Author : Oisin Hurley

On my first day on the incident desk, a distraught little man well into his second century burst in through the door of the station. “I’ve killed her!,” he shrieked at me, “Killed her!” He punctuated each bespittled utterance with a spastic wave of a cricket bat, spattering blood over me and my day book. Clumps of brownish hair were stuck to the edges of the bat. I stared at him while his initial excitement receded, then asked for his details. He gazed at me wide-eyed for a moment, then jerked his head to one side to look at something behind me. A smile of apparent relief broke out on his blotchy face, and I heard slow applause coming from the break room. I turned around and saw Sergeant McGrath approaching, clapping his swollen hands in front of his big purple face. McGrath had earned the station’s Officer Most Likely To Experience Congestive Heart Failure Within The Decade Award nine years previously. There was a busy book open on whether he would make the ten. Clapping me on the shoulder with a handful of baby eggplants, he roared, “Well done, Mack!” Then he nodded to the nerd with the cricket bat. “Many happy returns, Doctor! Let’s go in back and have a coffee. Here, I’ll take that bat.” As McGrath headed back to the break room, one meaty arm around Mitchell’s slim shoulders, the other twirling the bloody bat, I heard him shout. “Dicky, get Mack a coffee and some sero-wipes!”

Dicky wandered over with a mug and a bag of wipes. “Well done, Mack,” he said, “a fine performance, I’m up ten bucks.” That was too much for my patience. “What the fuck is going on?” I demanded. “That guy got blood all over me, admitted doing a job on his old lady, and now he’s getting coffee from the Sarge?” Dicky handed me the mug and the wipes and I started cleaning off the spatters. “All new starts get Doctor Mitchell on his birthday, McGrath loves to rattle you noobs. His wife isn’t dead. She lit out to Proxima years ago and is living the high life at a fancy resort.” I blinked at him to continue. “Anyway, Mitchell’s loaded, made a pile from biotech patents. He gets to pick up her resort tab. While she’s off having fun, he’s here with a barring order not to get within three systems of her and no divorce in sight. You can see he’s a bit pissed. So, every year he orders himself a meat puppet, made from her DNA. It gets delivered on his birthday about nine in the morning and then we see him in here about ten, usually with some kind of blunt instrument. It was a seven-iron last year. Carthy swears he saw him bring in a unicycle once. It’s a bit sick, if you ask me, but there’s no law against it. Meat puppets aren’t people.”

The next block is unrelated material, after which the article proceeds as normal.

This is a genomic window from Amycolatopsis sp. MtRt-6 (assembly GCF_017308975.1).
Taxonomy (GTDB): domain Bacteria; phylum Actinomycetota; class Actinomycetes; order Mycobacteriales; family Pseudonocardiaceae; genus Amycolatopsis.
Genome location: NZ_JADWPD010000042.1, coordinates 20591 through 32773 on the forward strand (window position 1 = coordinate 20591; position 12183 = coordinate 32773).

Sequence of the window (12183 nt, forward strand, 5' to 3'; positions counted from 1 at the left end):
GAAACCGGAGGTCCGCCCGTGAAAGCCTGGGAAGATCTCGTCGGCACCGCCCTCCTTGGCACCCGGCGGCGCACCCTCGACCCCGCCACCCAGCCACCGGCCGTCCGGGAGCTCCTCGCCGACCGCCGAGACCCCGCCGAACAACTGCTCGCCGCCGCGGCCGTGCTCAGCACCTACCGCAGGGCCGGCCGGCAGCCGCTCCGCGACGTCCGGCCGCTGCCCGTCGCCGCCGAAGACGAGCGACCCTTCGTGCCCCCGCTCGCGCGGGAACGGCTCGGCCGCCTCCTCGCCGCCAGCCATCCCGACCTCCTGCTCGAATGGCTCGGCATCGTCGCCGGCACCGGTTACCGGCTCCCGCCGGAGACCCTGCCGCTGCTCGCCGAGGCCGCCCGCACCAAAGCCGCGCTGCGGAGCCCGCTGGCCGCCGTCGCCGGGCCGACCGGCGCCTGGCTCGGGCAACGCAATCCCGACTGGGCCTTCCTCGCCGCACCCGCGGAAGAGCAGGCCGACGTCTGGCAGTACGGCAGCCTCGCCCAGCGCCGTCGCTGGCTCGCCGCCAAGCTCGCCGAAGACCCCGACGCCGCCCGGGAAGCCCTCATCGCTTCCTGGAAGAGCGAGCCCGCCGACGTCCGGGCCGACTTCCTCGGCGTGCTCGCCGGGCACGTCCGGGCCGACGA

The next year, McGrath’s luck broke at last and he succumbed to a succession of heart-rupturing myocardial infarctions. Dicky cashed in about a grand on the event and I made sure I was at the front desk on the Doctor’s birthday. There was no sign of him at ten, and when it got to twelve, we were wondering if he’d given up on his proxy revenge habit. Just before one, a little mousey woman turned up in the office and looked around nervously. I called her over to my desk, asked her if I could help. “I’m sorry,” she said, “I think I’ve just killed my husband.”

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